Indeed, It is a ultra high-end product because of lack of competition. In a historical perspective, is just a rebranded 1080 at double the price. Thus, prices have increased by a lot. Once, $500-$600 would get you the best single GPU card, and the x90 lineups would get you two. Now, for $650 you get the second best GPU, and for $1200 you get a cut-down best single GPU card, which for all intents is just a modern version of the old $500-$650 card.

However, marketing wise, even with all this talk about performance I believe that without the Titan rebranding, a 1200$ 1080 card would be hard to swallow for many people. As a 1080. instead of a Titan XP, I believe that you wouldn't see it placed as a super-high-end card, but as a high end card. Moreover, it probably wouldn't sell as many cards as it selling under the Titan brand. Not to mention the current 1080/70/60 lineups.

Lack of competition from AMD is also a factor, but if NVidia didn't have the giblets so to speak, then it wouldn't matter.. I think people underestimate how large the gap is between AMD and NVidia when it comes to performance and capability in their GPUs..

As I've already said myself - Nvidia is wiping the floor with AMD. AMD are not nearly competitive even with Nvidia's mid-sized GPUs, and their best card (Fury X) is significantly slower than the 18 months old AIB 980ti. Thus, it is not surprising that Nvidia has shifted their tiers upwards. AMD are also somewhat benefiting from Nvidia's pushed up tiers, as they are also saving face this way. How many 460 Polaris 10 cards would AMD sell vs. a 1060 gp104? Now they can sell them as 480 cards vs 1060 GP106. They look like they're competing at the mid-range and not the low/entry range. With the current structure and pricing, AMD look a little better. Additionally, if Vega is ever released they can price things according to the new market designed by Nvidia (similarly to what they tried to do with the 390/Fury lineup).
 

Pariah

Elite Member
Apr 16, 2000
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You want to know one major reason NVidia is beating AMD to a pulp right now? And why the hope that AMD is going to magically turn this around is wishful thinking at best? Here you go:

rnd_large.png



It costs money to develop high end tech products. A LOT of money. You people whining about Nvidia's pricing act like the only cost associated with producing a graphics card is the actual cost of the GPU die itself, and then producing that GPU of a given size is a fixed cost that never changes over time. Even worse, the prevailing argument is that with each node shrink it gets cheaper to produce dies of a given size. No, it doesn't. It never has. Nodes shrinks used to decrease the cost per transistor, (with Finfet, not even that is true anymore), but that cost benefit is cancelled out by squeezing many more transistors in a given die space.

In fiscal 2016, Nvidia spent 1.413 billion dollars on R&D. Based on the fact Nvidia's R&D budget is almost exclusively for graphics products, it's a miracle that AMD, with its lower budget that also has to be split with CPU development, had stayed as close to Nvidia as they had until recently. Having such a significant advantage in funding is only going to increase the gap between Nvidia and AMD going forward. Intel buried AMD 10 years ago with the release of the CORE architecture and AMD has never come close to competing at the highend since. We'll likely look back at Pascal as the moment Nvidia relegated AMD to an also ran in the high end.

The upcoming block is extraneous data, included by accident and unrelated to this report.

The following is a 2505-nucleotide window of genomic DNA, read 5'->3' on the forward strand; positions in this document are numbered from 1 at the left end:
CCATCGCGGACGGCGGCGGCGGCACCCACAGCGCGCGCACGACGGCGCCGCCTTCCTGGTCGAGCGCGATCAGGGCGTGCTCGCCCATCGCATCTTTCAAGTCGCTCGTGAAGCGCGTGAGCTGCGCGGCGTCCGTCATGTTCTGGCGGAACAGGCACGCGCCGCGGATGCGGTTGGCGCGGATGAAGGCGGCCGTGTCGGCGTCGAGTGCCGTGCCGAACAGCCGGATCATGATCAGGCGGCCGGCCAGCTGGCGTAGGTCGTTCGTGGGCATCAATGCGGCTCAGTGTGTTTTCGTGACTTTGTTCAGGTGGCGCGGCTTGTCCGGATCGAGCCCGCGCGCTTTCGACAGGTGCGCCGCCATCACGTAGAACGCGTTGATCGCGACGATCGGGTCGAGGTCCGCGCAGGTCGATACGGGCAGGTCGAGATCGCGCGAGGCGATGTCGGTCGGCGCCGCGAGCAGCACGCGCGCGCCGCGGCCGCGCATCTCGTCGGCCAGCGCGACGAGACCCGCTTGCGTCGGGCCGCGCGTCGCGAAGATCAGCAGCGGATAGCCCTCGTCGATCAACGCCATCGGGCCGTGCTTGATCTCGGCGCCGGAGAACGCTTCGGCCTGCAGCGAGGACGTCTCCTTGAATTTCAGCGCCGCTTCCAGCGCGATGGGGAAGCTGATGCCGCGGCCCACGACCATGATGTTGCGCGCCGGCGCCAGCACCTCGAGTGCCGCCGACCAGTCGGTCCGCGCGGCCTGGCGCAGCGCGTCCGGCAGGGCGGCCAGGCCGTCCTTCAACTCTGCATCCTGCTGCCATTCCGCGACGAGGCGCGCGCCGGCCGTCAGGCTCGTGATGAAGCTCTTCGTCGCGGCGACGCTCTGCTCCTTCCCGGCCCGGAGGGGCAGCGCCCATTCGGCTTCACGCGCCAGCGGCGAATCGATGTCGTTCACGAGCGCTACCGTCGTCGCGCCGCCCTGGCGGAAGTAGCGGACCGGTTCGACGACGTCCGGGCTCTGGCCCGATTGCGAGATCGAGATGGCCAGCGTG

Just 5 years ago Nvidia spent $951 million in R&D. That's a nearly $500 million increase in 5 years. Where do you think that money has to come from? There is simply no way Nvidia can afford that increase while not increasing the price of their products.

You want Nvidia to never raise prices on GPU's? Be prepared to see GPU improvements grind down to the pace of CPU's are now if we are lucky.
 

ultimatebob

Lifer
Jul 1, 2001
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Yeah... I think that AMD needs a major cash infusion to be able to complete. Who might be interested in buying them at this point... Samsung, perhaps? Maybe Sony?
 

moonbogg

Lifer
Jan 8, 2011
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What I am about to say is crazy, but hell, I'm Bogg, so its cool, right? Take a look at the audacity that Nvidia has shown with the blatant price increases. There are good reasons for it, like lack of competition etc, but regardless of that fact, if most companies were presented with such a plan to increase prices in this way, don't you think they would be afraid of a backlash or heavy criticism? If someone presented these ideas in a meeting, I think they would almost seem to outlandish to obtain credibility, unless there was a damn good reason to trust the wisdom of the person presenting the price changes.
My suspicion, and its only a suspicion because I see certain "fingerprints" here that I recognize from other industries, is that the wisdom regarding the marketing and pricing strategies didn't come from a person, but from a powerful, analytical, strategizing artificial intelligence system. Call me crazy, but I have seen the difference between human labor with regard to design and the advancements that come from collaborating with an AI system. It seems like they have an analytical computer that predicts human reactions and takes everything into account, a set of variables too great in number and complexity for any person to fully assess from every angle, and then produce a judgement. I'm just saying that's what it looks like to me.